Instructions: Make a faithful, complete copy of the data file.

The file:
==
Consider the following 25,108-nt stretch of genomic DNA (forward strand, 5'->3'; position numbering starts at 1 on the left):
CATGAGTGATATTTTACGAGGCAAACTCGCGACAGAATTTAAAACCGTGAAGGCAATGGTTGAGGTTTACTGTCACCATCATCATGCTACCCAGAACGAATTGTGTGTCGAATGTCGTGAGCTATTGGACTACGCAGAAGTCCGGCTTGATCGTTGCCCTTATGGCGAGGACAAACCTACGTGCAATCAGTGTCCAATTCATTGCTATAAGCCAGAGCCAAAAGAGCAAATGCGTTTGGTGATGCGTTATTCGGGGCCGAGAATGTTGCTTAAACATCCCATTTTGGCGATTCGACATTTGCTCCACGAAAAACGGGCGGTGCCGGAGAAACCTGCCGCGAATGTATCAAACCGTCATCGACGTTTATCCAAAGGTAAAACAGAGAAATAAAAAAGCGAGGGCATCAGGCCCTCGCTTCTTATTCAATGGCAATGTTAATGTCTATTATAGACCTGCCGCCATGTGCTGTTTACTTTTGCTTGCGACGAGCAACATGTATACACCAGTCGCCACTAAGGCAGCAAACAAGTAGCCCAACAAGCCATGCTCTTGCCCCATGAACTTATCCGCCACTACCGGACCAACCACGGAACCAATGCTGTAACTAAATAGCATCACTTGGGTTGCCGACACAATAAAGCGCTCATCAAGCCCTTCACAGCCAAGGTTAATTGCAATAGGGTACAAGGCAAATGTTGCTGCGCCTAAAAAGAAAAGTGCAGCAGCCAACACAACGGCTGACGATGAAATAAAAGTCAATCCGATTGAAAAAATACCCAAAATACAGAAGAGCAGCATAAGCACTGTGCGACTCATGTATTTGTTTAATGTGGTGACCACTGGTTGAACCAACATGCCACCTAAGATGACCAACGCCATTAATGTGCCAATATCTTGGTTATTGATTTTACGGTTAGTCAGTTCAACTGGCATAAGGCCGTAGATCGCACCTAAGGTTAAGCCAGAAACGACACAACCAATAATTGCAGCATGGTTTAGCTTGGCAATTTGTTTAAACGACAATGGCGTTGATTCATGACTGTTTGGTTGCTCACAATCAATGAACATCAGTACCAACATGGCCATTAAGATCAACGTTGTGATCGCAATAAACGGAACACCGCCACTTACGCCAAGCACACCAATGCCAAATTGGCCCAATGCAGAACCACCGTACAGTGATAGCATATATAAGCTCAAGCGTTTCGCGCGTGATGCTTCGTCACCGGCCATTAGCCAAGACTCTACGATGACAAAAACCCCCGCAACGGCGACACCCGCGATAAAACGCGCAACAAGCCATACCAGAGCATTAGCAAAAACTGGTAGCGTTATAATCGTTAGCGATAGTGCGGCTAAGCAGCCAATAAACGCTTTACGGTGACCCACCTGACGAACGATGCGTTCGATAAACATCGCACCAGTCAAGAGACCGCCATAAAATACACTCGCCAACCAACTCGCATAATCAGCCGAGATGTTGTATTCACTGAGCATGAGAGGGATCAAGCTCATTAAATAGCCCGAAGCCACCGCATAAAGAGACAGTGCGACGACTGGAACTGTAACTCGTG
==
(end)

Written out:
Consider the following 25,108-nt stretch of genomic DNA (forward strand, 5'->3'; position numbering starts at 1 on the left):
CATGAGTGATATTTTACGAGGCAAACTCGCGACAGAATTTAAAACCGTGAAGGCAATGGTTGAGGTTTACTGTCACCATCATCATGCTACCCAGAACGAATTGTGTGTCGAATGTCGTGAGCTATTGGACTACGCAGAAGTCCGGCTTGATCGTTGCCCTTATGGCGAGGACAAACCTACGTGCAATCAGTGTCCAATTCATTGCTATAAGCCAGAGCCAAAAGAGCAAATGCGTTTGGTGATGCGTTATTCGGGGCCGAGAATGTTGCTTAAACATCCCATTTTGGCGATTCGACATTTGCTCCACGAAAAACGGGCGGTGCCGGAGAAACCTGCCGCGAATGTATCAAACCGTCATCGACGTTTATCCAAAGGTAAAACAGAGAAATAAAAAAGCGAGGGCATCAGGCCCTCGCTTCTTATTCAATGGCAATGTTAATGTCTATTATAGACCTGCCGCCATGTGCTGTTTACTTTTGCTTGCGACGAGCAACATGTATACACCAGTCGCCACTAAGGCAGCAAACAAGTAGCCCAACAAGCCATGCTCTTGCCCCATGAACTTATCCGCCACTACCGGACCAACCACGGAACCAATGCTGTAACTAAATAGCATCACTTGGGTTGCCGACACAATAAAGCGCTCATCAAGCCCTTCACAGCCAAGGTTAATTGCAATAGGGTACAAGGCAAATGTTGCTGCGCCTAAAAAGAAAAGTGCAGCAGCCAACACAACGGCTGACGATGAAATAAAAGTCAATCCGATTGAAAAAATACCCAAAATACAGAAGAGCAGCATAAGCACTGTGCGACTCATGTATTTGTTTAATGTGGTGACCACTGGTTGAACCAACATGCCACCTAAGATGACCAACGCCATTAATGTGCCAATATCTTGGTTATTGATTTTACGGTTAGTCAGTTCAACTGGCATAAGGCCGTAGATCGCACCTAAGGTTAAGCCAGAAACGACACAACCAATAATTGCAGCATGGTTTAGCTTGGCAATTTGTTTAAACGACAATGGCGTTGATTCATGACTGTTTGGTTGCTCACAATCAATGAACATCAGTACCAACATGGCCATTAAGATCAACGTTGTGATCGCAATAAACGGAACACCGCCACTTACGCCAAGCACACCAATGCCAAATTGGCCCAATGCAGAACCACCGTACAGTGATAGCATATATAAGCTCAAGCGTTTCGCGCGTGATGCTTCGTCACCGGCCATTAGCCAAGACTCTACGATGACAAAAACCCCCGCAACGGCGACACCCGCGATAAAACGCGCAACAAGCCATACCAGAGCATTAGCAAAAACTGGTAGCGTTATAATCGTTAGCGATAGTGCGGCTAAGCAGCCAATAAACGCTTTACGGTGACCCACCTGACGAACGATGCGTTCGATAAACATCGCACCAGTCAAGAGACCGCCATAAAATACACTCGCCAACCAACTCGCATAATCAGCCGAGATGTTGTATTCACTGAGCATGAGAGGGATCAAGCTCATTAAATAGCCCGAAGCCACCGCATAAAGAGACAGTGCGACGACTGGAACTGTAACTCGTG